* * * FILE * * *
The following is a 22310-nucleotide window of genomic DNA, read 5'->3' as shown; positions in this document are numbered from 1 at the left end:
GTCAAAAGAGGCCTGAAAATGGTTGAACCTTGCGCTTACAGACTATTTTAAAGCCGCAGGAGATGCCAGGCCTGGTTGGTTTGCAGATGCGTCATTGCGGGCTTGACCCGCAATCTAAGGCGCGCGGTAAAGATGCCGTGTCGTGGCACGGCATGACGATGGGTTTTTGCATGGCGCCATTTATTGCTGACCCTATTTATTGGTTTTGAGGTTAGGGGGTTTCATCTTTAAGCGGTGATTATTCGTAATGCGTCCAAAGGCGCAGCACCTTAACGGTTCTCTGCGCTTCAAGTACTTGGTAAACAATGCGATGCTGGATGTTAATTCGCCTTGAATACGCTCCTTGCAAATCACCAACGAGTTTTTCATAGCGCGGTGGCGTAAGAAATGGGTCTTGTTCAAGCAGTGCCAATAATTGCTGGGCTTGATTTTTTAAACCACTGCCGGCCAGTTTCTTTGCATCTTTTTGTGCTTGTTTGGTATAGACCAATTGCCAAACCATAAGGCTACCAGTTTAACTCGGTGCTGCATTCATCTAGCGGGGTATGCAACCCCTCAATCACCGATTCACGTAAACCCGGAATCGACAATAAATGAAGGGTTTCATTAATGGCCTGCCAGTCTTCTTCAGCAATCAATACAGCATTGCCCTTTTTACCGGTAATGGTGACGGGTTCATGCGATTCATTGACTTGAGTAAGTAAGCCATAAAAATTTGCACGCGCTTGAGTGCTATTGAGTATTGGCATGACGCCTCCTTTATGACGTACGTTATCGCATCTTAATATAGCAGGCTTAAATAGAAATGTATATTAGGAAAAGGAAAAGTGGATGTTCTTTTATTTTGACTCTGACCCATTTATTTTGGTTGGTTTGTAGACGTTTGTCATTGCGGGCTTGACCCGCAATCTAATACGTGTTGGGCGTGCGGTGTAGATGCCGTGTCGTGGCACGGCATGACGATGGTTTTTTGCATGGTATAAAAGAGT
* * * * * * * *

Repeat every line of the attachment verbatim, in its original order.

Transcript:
The following is a 22310-nucleotide window of genomic DNA, read 5'->3' as shown; positions in this document are numbered from 1 at the left end:
GTCAAAAGAGGCCTGAAAATGGTTGAACCTTGCGCTTACAGACTATTTTAAAGCCGCAGGAGATGCCAGGCCTGGTTGGTTTGCAGATGCGTCATTGCGGGCTTGACCCGCAATCTAAGGCGCGCGGTAAAGATGCCGTGTCGTGGCACGGCATGACGATGGGTTTTTGCATGGCGCCATTTATTGCTGACCCTATTTATTGGTTTTGAGGTTAGGGGGTTTCATCTTTAAGCGGTGATTATTCGTAATGCGTCCAAAGGCGCAGCACCTTAACGGTTCTCTGCGCTTCAAGTACTTGGTAAACAATGCGATGCTGGATGTTAATTCGCCTTGAATACGCTCCTTGCAAATCACCAACGAGTTTTTCATAGCGCGGTGGCGTAAGAAATGGGTCTTGTTCAAGCAGTGCCAATAATTGCTGGGCTTGATTTTTTAAACCACTGCCGGCCAGTTTCTTTGCATCTTTTTGTGCTTGTTTGGTATAGACCAATTGCCAAACCATAAGGCTACCAGTTTAACTCGGTGCTGCATTCATCTAGCGGGGTATGCAACCCCTCAATCACCGATTCACGTAAACCCGGAATCGACAATAAATGAAGGGTTTCATTAATGGCCTGCCAGTCTTCTTCAGCAATCAATACAGCATTGCCCTTTTTACCGGTAATGGTGACGGGTTCATGCGATTCATTGACTTGAGTAAGTAAGCCATAAAAATTTGCACGCGCTTGAGTGCTATTGAGTATTGGCATGACGCCTCCTTTATGACGTACGTTATCGCATCTTAATATAGCAGGCTTAAATAGAAATGTATATTAGGAAAAGGAAAAGTGGATGTTCTTTTATTTTGACTCTGACCCATTTATTTTGGTTGGTTTGTAGACGTTTGTCATTGCGGGCTTGACCCGCAATCTAATACGTGTTGGGCGTGCGGTGTAGATGCCGTGTCGTGGCACGGCATGACGATGGTTTTTTGCATGGTATAAAAGAGT